Pope chooses right words in Myanmar
By not mentioning the terms Rohingya and Bengali, Francis steered clear of controversy and possible reprisals against the already persecuted minority
Pope Francis is not only the head of the Roman Catholic Church, but also a politician, statesman and moral leader. He was therefore expected by those worried about the plight of Myanmar’s Rohingya Muslim minority to forcefully raise the matter during a four-day visit to the country. But his keynote speech was devoid of direct mention, instead making veiled references to the refugee crisis. It was the right approach; pragmatic considerations are necessary when dealing with sensitive issues.
Rights activists are disappointed that the pope did not stand up for the long-persecuted Rohingya, who many Myanmese consider illegal migrants from neighbouring Bangladesh despite having lived in the country for generations. The pontiff’s visit came in the wake of 620,000 Rohingya fleeing across the border from northwestern Rakhine state to escape an army crackdown described by the United Nations as ethnic cleansing. Refugees in Bangladeshi camps allege villages were burned and looted and that there was widespread murder, rape and torture.
Francis had previously decried the “persecution of our Rohingya brothers and sisters”. But with authorities shunning the term and instead using “Bengali” to highlight their refusal to recognise that the ethnic group has the right of citizenship, the world was watching to see which word the pontiff would use. He used neither, and instead said the nation’s future “must be peace, a peace based on the respect of the rights and dignity of each member of society, respect of each ethnic group and its identity”. Seated beside him was de facto leader Aung San Suu Kyi, the Nobel Peace Prize winner who has been widely criticised in the West for her perceived inaction to end the crisis.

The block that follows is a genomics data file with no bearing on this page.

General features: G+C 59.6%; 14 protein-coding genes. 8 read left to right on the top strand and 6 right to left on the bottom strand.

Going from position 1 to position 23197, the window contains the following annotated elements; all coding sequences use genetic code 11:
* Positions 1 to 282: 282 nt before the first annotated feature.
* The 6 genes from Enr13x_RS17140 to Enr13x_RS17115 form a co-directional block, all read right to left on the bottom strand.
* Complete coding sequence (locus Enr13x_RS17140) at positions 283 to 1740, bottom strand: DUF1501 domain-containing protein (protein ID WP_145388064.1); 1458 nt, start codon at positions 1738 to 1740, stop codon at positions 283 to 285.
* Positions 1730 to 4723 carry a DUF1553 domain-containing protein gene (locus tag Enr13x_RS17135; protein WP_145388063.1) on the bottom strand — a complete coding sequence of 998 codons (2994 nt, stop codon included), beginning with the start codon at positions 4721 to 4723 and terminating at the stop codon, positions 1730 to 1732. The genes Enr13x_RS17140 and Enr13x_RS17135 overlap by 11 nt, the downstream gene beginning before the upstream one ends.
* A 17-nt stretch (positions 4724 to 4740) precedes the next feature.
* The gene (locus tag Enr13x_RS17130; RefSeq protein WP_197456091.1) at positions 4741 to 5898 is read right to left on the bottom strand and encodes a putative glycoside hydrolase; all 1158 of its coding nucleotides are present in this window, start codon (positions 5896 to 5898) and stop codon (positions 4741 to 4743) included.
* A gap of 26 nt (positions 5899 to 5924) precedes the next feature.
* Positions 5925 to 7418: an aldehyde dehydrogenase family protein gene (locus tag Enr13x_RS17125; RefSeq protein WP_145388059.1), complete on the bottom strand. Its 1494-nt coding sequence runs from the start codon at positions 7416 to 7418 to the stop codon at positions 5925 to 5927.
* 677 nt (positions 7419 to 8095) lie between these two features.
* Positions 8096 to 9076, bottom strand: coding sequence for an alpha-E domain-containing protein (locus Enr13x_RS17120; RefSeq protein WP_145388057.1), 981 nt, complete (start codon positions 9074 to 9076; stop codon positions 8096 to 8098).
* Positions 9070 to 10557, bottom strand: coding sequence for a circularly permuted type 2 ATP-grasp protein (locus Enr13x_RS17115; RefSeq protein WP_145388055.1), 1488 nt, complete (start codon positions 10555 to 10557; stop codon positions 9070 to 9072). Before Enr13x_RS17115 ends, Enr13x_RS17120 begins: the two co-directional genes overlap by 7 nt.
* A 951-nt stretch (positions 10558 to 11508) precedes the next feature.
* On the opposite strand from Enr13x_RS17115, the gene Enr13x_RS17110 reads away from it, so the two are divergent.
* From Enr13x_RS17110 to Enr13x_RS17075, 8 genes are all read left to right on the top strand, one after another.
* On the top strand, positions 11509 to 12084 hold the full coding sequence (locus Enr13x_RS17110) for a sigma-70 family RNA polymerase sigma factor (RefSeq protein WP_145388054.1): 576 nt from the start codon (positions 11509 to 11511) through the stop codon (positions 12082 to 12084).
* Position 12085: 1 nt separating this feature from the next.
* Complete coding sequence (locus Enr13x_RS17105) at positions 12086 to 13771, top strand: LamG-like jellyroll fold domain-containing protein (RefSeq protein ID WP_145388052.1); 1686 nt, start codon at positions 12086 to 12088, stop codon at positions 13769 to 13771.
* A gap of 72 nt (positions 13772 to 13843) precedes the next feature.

The pope had good reason for choosing his words carefully, just as Suu Kyi has been restrained in her reaction; the military and militant Buddhists have a strong hand. Francis had been advised by Catholic leaders to avoid controversy out of fear of reprisals. He has since gone to the refugee camps in a show of humanity and unity. The right tack has been taken; resolving the crisis requires pragmatism and diplomacy, while confrontation will only cause anger.